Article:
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A Comparison of a Resurfacing Hip System to Standard Total Hip Arthroplasty

This study has been completed.
Wright Medical Technology
Information provided by:
Ottawa Hospital Research Institute Identifier:
First received: November 10, 2005
Last updated: August 19, 2010
Last verified: August 2010
This study compares outcomes and metal ion levels between patients who receive the Conserve® Plus Hip System compared to those who have received a standard hip replacement in a recent study.

Condition Intervention Phase
Device: Hip Resurfacing System
Phase 4

Study Type: Interventional
Study Design: Allocation: Non-Randomized
Intervention Model: Single Group Assignment
Masking: Open Label
Primary Purpose: Treatment
Official Title: A Prospective, Multi-Centre, Historical Control Trial Comparing the Conserve® Plus Resurfacing Hip System to Standard Total Hip Arthroplasty.

Resource links provided by NLM:

Further study details as provided by Ottawa Hospital Research Institute:

Primary Outcome Measures:
  • Rate of complications [ Time Frame: 2 years ]
    Any complications pertaining specifically to the implant

Secondary Outcome Measures:
  • Survivorship rate Clinical efficacy (Pain, Function, Radiographic outcome and Patient Satisfaction) Blood and Urine Ion Levels [ Time Frame: 2 years ]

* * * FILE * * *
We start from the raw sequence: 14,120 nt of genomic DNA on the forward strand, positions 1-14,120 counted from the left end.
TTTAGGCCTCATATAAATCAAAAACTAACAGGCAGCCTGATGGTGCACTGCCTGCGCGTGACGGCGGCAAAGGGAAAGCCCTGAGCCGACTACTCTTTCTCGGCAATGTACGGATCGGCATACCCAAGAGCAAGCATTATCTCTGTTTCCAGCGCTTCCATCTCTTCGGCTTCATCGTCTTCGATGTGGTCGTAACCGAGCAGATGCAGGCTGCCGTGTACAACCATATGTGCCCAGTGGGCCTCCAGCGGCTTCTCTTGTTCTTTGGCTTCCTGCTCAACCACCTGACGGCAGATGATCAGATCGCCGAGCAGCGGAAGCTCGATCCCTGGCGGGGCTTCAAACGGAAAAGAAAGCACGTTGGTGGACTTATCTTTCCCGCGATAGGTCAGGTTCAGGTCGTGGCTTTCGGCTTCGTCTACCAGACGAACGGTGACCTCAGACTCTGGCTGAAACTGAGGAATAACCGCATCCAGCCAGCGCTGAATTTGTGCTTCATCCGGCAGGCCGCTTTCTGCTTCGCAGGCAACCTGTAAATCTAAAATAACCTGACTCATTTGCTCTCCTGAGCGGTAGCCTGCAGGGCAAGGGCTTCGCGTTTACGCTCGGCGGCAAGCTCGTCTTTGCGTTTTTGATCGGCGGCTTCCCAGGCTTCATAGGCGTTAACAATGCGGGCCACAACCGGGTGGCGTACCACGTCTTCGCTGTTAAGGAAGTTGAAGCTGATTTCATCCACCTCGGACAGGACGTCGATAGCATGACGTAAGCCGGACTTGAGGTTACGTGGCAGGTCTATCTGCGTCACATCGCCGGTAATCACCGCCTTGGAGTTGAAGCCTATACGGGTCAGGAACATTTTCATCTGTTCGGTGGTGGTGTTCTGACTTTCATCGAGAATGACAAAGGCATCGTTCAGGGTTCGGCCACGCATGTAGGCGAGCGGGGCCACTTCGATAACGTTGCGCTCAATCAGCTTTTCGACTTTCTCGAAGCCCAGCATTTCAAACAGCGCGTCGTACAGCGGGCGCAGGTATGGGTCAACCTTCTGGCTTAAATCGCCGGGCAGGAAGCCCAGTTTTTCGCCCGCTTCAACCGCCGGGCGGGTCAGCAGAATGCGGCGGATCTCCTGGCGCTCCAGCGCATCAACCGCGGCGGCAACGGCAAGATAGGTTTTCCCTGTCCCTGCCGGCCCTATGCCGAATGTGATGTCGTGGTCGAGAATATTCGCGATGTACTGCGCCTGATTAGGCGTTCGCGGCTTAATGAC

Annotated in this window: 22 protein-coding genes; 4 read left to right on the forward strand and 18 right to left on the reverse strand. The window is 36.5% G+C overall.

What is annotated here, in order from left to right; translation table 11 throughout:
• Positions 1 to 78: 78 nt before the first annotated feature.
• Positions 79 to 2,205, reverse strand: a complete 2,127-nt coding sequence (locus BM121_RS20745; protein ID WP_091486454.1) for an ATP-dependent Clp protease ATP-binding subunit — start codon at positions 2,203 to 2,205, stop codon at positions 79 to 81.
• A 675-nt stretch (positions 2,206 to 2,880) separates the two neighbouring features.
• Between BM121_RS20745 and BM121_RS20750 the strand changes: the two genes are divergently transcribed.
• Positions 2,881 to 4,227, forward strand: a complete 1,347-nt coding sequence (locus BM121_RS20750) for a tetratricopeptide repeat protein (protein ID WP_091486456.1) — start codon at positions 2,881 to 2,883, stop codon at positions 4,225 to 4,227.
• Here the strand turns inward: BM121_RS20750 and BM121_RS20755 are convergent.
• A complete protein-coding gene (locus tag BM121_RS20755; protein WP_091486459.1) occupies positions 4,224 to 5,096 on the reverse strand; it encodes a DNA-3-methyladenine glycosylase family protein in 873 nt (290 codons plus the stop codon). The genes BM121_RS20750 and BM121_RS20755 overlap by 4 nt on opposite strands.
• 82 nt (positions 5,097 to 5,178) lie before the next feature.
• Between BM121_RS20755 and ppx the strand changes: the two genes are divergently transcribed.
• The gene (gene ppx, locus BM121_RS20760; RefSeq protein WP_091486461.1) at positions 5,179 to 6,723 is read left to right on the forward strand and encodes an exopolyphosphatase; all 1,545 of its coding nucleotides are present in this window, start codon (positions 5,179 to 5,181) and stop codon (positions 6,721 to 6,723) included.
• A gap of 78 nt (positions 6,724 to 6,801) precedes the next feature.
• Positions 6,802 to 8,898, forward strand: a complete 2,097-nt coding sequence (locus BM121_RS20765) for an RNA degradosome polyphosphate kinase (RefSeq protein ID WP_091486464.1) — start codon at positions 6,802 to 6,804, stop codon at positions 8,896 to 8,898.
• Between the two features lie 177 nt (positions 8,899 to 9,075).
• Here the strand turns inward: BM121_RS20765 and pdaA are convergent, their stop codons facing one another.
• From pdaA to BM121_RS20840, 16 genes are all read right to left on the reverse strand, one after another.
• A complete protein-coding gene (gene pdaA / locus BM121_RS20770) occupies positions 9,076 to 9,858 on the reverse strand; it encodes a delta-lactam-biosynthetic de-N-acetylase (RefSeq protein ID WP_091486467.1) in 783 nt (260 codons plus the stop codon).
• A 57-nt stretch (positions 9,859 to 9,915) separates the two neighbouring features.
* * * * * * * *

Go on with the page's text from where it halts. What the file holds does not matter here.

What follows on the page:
Clincial efficiency pertaining to the implant directly

Enrollment: 200
Study Start Date: July 2003
Study Completion Date: May 2010
Primary Completion Date: May 2010 (Final data collection date for primary outcome measure)
Arms Assigned Interventions
Active Comparator: Conserve Plus Hip Resurfacing
Conserve Plus Hip Resurfacing
Device: Hip Resurfacing System
All patients received the Conserve Plus Hip Resurfacing System, manufactured by Wright Medical Technology
Other Name: non applicable

Detailed Description:
Total hip arthroplasty (THA) is currently the standard of care for end-stage degenerative joint disease of the hip. In this surgery, the entire joint is replaced by inserting an acetabular component into the pelvis, a femoral stem down the thigh bone (which has a ball on it to articulate in the acetabulum). However for the younger patient, long-term fixation and the prospect of multiple revisions remain a notable concern. Long-term results of THA in this patient population have been disappointing. Studies cite failure rates of 21% to 33% at less than 10 years follow up. The Conserve Plus Hip System differs from total hip arthroplasty as it uses less bone stock from the femoral bone. The prosthesis is designed so that the head of the femoral bone is resurfaced rather than replaced. Consequently, bone stock of the femur is conserved. The bone conserving nature of this implant allows the surgeon to convert to a total hip arthroplasty with ease should a time arise when the patient requires revision arthroplasty. The Conserve Plus Hip System is also different from the THA as the bearing surface is metal on metal, rather than the conventional metal on polyethylene. This metal on metal bearing surface provides lower wear. Theoretically, this type of hip replacement may be a viable alternative to THA for the younger patient.

Ages Eligible for Study:   18 Years and older   (Adult, Senior)
Sexes Eligible for Study:   All
Accepts Healthy Volunteers:   No

Inclusion Criteria: